A loud banging echoed around Parsonage House and the heavy oak door shook on its frame. The dark had long since closed in on a cold January evening in 1644. Light from many torches cast flickering shadows, fitfully lighting the large Tudor house. King Charles had dissolved his final parliament and for not the first time in its history, the country was torn by Civil War.
The party of Roundheads had just galloped through Henfield High Street, a quiet village on the road to the coast. Their destination - the estate and home of Colonel Henry Bishopp. The younger brother of Sir Edward Bishopp of Parham - the black sheep of the family and a leading Sussex Cavalier in all senses of the word - Henry was thus not in a position to easily talk himself out of the situation.
The royalist stronghold of Arundel had just surrendered on January 6th 1644 after a three week siege, but not before Edward had been overheard by a prisoner stating 'in a very 'malitious and threatening manner' that he would 'burne the towne of Horsham' (a Parliamentary stronghold) if the king ever arrived to relieve him... A throwaway comment? Perhaps, or from a man who had sixteen years earlier got away with the murder of a family friend in the street, perhaps not... Edward's estate was confiscated by parliament. Refusing to pay their fines, he was to die a prisoner in the Tower of London before the decade was out.
Casting aside the protestations of a household servant, the soldiers had ridden straight through the gatehouse, and now demanded that Colonel Bishopp give himself up. Hearing the disruption outside, Henry jumped from his chair. Another servant rushed in - the Roundheads were here! Moving quickly, he went upstairs to the master bedroom. Like the rest of the house, dark wooden panelling lined the walls there, with fine inlays above the fireplace. Built into the panelling was a cupboard...
This house had been built by Henry's grandfather Thomas Bishopp Esq., a prominent Tudor lawyer and attorney for the Bishop of Chichester, who had arrived in Henfield over a century earlier (in the phonetic fashion of time, the family name was spelled a multitude of ways, although Bishopp was most common for Henry).
Taking an 80 year lease on the rectory estate from the Bishop, he determined to create a house worthy of his new wealth and status on the site of the older medieval parsonage. However, in the religiously riven England of the 16th century, Thomas held increasingly strong Catholic loyalties, as did by certain accounts his son (and Henry's father), Sir Thomas Bishopp, the purchaser and 1st Baronet of Parham. This younger Thomas had been accused of hiding Catholic recusants in Henfield. Of the two, one was responsible for the installation of a carefully hidden 'priest hole' in the cupboard next to the chimney...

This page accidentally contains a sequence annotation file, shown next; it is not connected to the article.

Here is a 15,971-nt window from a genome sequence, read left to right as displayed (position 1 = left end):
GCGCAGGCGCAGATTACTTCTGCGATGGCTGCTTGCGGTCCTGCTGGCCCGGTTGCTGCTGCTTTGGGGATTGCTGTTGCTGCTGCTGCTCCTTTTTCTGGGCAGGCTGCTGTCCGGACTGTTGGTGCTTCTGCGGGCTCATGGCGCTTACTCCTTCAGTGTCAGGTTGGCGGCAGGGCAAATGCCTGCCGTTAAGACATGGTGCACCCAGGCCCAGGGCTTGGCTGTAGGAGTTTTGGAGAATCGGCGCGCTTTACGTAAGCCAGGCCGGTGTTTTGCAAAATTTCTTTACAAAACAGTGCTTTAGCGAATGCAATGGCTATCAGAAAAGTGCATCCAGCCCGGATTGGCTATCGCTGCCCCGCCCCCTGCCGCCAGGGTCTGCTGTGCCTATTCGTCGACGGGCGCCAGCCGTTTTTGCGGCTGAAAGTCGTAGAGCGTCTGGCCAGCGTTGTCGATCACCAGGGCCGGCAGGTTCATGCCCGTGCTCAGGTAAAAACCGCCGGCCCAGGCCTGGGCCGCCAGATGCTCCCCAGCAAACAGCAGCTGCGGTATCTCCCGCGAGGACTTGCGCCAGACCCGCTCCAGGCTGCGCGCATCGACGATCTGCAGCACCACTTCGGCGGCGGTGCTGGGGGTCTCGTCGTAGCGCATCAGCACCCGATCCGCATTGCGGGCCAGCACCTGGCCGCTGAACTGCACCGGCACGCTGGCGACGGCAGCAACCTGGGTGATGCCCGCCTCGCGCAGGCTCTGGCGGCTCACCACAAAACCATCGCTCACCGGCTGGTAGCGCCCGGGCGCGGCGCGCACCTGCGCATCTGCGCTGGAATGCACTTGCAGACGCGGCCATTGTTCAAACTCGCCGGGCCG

Henry went straight to the cupboard, a favourite spaniel following at his heels. Opening the door, pushing aside cloaks and shirts, he removed a floorboard and swiftly climbed down. Handing the dog down, the servant replaced the board, shut the cupboard door and darkness descended...
Within moments, the sound of heavy boots reverberated throughout the house.
Outside the bedroom raised voices sounded and the door burst wide. A Roundhead strode in, hand on sword. Glancing around, he noticed the cupboard. Pulling it open, he pushed the clothes aside to reveal...nothing but bare floorboards.
Feet away, but a floor below, Henry stood, praying that the dog remained silent. The cupboard closed, the footsteps receded. Voices converged in the hall, then receded. The sound of hooves arose...and receded. Ten minutes later, the floorboard was removed and candlelight lit the priest hole. Henry climbed out, but this was too close a call and the time had come to leave Sussex. Meanwhile, the Parliamentarians, their mission unsuccessful, took consolation at the White Hart...
Drastic measures were clearly necessary and the New World beckoned... News had spread amongst the Cavaliers that the governor of the colony of Virginia was sympathetic to royalist refugees. Acting swiftly, Henry set sail for Jamestown, a sea voyage that often took a gruelling 6 - 8 weeks. Having purchased an estate of 600 acres, he later doubled this by sponsoring eleven emigrants (9 men and 2 women), for each of whom he received fifty acres of land in Virginia: 'On the S. side of James River commonly called by the name of Lower Chipoak' - supposedly a reference to a Henfield location. This land was owned years earlier by William Powell (an early associate of John Smith of Pocahontas fame), killed during an Indian reprisal raid in 1622.